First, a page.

30 Jun Surveying Marine Life in Morotai

As part of its implementation of the USAID Sustainable Ecosystems Advanced (SEA) Project, CTC traveled to Morotai in eastern Maluku last April to May 2017 to study coral reefs, fisheries as well as how the coastal communities in the area utilize their marine resources.

During the survey, the researchers found abundant populations of reef sharks particularly around Mitita Island at the southwest part of Morotai. The dominant species are black-tip and white-tip reef sharks. However, the researchers noticed a notable absence of demersal fish populations fish that live close to the bottom of the ocean. They also conducted socioeconomic survey of 22 coastal villages and found that local fishing communities have concentrated their fishing efforts on certain fish species, possibly causing an imbalance on the marine ecosystem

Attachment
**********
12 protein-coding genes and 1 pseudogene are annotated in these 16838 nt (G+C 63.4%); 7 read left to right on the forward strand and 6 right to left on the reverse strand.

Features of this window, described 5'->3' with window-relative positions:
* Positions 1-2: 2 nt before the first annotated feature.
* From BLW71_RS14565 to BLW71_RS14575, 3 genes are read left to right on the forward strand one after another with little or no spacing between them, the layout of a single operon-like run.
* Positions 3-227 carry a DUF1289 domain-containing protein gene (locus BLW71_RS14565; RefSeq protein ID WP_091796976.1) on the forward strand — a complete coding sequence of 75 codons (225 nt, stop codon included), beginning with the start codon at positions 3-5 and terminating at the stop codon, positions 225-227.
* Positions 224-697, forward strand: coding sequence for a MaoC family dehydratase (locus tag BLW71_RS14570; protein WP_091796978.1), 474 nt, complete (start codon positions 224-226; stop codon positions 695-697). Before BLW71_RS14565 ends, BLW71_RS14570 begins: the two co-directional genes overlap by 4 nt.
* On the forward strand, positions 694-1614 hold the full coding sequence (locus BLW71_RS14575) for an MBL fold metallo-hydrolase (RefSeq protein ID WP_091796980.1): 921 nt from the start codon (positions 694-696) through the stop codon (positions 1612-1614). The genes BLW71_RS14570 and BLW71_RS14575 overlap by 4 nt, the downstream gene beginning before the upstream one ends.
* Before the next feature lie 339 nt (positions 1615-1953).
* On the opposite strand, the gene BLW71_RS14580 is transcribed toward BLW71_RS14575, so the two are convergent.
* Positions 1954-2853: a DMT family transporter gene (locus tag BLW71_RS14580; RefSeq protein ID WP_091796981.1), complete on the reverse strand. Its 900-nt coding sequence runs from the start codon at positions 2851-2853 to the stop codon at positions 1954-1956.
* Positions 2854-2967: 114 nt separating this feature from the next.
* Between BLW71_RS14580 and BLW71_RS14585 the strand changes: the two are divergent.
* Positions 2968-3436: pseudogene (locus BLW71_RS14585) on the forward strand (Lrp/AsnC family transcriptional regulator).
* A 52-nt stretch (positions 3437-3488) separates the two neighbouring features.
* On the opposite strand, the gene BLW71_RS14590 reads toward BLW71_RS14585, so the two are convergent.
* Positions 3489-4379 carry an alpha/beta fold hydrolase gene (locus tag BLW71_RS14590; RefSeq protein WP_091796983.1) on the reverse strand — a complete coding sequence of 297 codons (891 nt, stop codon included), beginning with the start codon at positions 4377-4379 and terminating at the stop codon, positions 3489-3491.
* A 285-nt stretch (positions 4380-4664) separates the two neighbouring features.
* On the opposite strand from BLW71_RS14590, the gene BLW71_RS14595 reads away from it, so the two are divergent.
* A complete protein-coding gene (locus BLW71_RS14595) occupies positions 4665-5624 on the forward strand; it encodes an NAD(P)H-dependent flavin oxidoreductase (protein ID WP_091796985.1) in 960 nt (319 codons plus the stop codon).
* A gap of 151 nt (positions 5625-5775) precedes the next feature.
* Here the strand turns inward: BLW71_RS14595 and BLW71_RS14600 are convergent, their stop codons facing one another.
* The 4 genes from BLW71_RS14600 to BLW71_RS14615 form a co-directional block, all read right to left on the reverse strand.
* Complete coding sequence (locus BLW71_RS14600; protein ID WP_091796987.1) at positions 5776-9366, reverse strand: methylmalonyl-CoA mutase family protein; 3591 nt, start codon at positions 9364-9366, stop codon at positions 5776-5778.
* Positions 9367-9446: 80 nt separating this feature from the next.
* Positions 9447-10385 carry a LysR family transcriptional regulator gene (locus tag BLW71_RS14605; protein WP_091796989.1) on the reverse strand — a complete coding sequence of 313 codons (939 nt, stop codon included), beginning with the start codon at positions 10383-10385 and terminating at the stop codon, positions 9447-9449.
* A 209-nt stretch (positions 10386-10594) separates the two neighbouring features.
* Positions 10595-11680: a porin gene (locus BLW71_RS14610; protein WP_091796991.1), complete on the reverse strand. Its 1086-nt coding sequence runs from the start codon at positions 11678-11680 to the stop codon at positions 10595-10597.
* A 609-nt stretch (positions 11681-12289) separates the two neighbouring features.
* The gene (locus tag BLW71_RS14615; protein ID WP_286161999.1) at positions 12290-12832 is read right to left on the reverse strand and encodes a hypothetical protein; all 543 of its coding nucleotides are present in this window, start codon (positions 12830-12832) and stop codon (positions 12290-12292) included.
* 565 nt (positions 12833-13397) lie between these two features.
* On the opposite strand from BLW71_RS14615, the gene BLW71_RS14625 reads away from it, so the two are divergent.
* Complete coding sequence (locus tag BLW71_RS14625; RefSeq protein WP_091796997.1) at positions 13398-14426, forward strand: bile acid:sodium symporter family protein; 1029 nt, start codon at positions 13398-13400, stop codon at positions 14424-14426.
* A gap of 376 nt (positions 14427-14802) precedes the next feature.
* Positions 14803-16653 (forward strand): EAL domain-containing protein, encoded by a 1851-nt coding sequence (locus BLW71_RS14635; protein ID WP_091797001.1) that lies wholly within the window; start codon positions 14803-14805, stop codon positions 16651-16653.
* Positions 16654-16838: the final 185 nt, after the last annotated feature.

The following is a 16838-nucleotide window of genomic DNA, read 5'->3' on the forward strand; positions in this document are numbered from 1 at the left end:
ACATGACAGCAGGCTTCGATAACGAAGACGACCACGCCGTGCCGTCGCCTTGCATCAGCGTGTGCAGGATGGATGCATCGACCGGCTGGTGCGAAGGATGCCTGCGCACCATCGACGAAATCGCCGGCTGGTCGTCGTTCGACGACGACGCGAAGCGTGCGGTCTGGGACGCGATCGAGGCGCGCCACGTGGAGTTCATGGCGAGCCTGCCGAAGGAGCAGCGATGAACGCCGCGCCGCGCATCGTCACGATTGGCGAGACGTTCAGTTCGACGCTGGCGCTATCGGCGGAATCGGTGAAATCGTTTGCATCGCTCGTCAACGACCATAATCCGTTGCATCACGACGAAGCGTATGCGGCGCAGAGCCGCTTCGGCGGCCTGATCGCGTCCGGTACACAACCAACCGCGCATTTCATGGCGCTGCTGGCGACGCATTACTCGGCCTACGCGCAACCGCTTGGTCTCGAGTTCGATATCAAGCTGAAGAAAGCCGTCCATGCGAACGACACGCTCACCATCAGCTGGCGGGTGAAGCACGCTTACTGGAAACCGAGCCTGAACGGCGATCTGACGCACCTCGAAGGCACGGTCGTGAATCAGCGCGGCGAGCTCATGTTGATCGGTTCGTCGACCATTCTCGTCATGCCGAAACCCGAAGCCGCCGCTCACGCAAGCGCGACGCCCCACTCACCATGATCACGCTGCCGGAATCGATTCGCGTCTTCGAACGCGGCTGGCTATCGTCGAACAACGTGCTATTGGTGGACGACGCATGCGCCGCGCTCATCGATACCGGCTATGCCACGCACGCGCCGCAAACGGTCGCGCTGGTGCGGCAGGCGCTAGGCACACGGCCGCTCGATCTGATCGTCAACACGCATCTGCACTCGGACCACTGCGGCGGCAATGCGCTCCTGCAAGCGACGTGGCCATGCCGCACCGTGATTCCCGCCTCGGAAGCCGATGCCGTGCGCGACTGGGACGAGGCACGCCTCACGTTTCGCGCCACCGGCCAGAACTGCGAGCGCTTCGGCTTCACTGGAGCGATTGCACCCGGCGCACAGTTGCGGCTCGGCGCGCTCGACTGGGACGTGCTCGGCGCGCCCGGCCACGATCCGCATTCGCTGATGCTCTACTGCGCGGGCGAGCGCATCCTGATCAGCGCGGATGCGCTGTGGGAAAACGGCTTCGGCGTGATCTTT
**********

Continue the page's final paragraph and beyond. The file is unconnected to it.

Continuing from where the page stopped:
These data will be used to assess the health and conditions of the local marine ecosystem in Morotai and help guide the establishment of a marine protected area (MPA) in the province. An MPA will help promote sustainable fisheries and help protect charismatic marine animals, such as sharks and sea turtles, which can be a big draw for marine tourism and benefit the local economy

CTC conducted the survey in collaboration with marine scientists from University of Pattimura and University of Khairun Universities as well as volunteers from Morotai Islands Regency as well as local dive operators. USAID SEA Project works are to support the Government of Indonesia in marine conservation and sustainable fisheries management. The project will last for 5 years, from March 2016 to March 2021. The project works at national and local levels, which covers three adjacent provinces in eastern Indonesia, namely Maluku, North Maluku and West Papua which lie within the Indonesian Fisheries Management Area (FMA) 715.


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